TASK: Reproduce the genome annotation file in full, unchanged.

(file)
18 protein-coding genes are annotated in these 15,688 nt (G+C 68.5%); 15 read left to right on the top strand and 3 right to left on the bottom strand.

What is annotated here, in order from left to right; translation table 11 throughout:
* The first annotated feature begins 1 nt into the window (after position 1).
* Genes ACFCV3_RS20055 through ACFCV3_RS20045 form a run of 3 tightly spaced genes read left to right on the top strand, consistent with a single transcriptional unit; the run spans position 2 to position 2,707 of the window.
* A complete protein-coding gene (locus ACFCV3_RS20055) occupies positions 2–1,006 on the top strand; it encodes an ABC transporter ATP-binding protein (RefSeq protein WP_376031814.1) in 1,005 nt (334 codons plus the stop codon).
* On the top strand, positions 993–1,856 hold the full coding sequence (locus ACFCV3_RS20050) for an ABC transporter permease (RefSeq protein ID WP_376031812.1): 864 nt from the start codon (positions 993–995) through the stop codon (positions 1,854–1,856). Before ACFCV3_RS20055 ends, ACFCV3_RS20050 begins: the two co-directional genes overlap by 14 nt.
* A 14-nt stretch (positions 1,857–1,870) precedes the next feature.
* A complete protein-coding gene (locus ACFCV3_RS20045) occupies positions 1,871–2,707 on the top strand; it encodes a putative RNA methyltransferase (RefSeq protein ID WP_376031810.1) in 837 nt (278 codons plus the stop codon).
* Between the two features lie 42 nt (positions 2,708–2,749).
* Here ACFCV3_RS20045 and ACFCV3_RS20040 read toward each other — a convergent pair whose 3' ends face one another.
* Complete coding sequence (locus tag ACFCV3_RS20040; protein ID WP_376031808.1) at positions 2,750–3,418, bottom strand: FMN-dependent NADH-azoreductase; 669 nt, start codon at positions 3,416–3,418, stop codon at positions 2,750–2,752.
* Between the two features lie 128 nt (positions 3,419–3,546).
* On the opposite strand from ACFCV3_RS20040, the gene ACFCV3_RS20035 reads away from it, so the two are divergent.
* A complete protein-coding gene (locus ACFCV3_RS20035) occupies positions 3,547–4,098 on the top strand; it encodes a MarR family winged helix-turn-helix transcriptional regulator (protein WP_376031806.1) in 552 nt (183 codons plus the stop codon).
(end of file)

18 protein-coding genes are annotated in these 15,688 nt (G+C 68.5%); 15 read left to right on the top strand and 3 right to left on the bottom strand.

What is annotated here, in order from left to right; translation table 11 throughout:
* The first annotated feature begins 1 nt into the window (after position 1).
* Genes ACFCV3_RS20055 through ACFCV3_RS20045 form a run of 3 tightly spaced genes read left to right on the top strand, consistent with a single transcriptional unit; the run spans position 2 to position 2,707 of the window.
* A complete protein-coding gene (locus ACFCV3_RS20055) occupies positions 2–1,006 on the top strand; it encodes an ABC transporter ATP-binding protein (RefSeq protein WP_376031814.1) in 1,005 nt (334 codons plus the stop codon).
* On the top strand, positions 993–1,856 hold the full coding sequence (locus ACFCV3_RS20050) for an ABC transporter permease (RefSeq protein ID WP_376031812.1): 864 nt from the start codon (positions 993–995) through the stop codon (positions 1,854–1,856). Before ACFCV3_RS20055 ends, ACFCV3_RS20050 begins: the two co-directional genes overlap by 14 nt.
* A 14-nt stretch (positions 1,857–1,870) precedes the next feature.
* A complete protein-coding gene (locus ACFCV3_RS20045) occupies positions 1,871–2,707 on the top strand; it encodes a putative RNA methyltransferase (RefSeq protein ID WP_376031810.1) in 837 nt (278 codons plus the stop codon).
* Between the two features lie 42 nt (positions 2,708–2,749).
* Here ACFCV3_RS20045 and ACFCV3_RS20040 read toward each other — a convergent pair whose 3' ends face one another.
* Complete coding sequence (locus tag ACFCV3_RS20040; protein ID WP_376031808.1) at positions 2,750–3,418, bottom strand: FMN-dependent NADH-azoreductase; 669 nt, start codon at positions 3,416–3,418, stop codon at positions 2,750–2,752.
* Between the two features lie 128 nt (positions 3,419–3,546).
* On the opposite strand from ACFCV3_RS20040, the gene ACFCV3_RS20035 reads away from it, so the two are divergent.
* A complete protein-coding gene (locus ACFCV3_RS20035) occupies positions 3,547–4,098 on the top strand; it encodes a MarR family winged helix-turn-helix transcriptional regulator (protein WP_376031806.1) in 552 nt (183 codons plus the stop codon).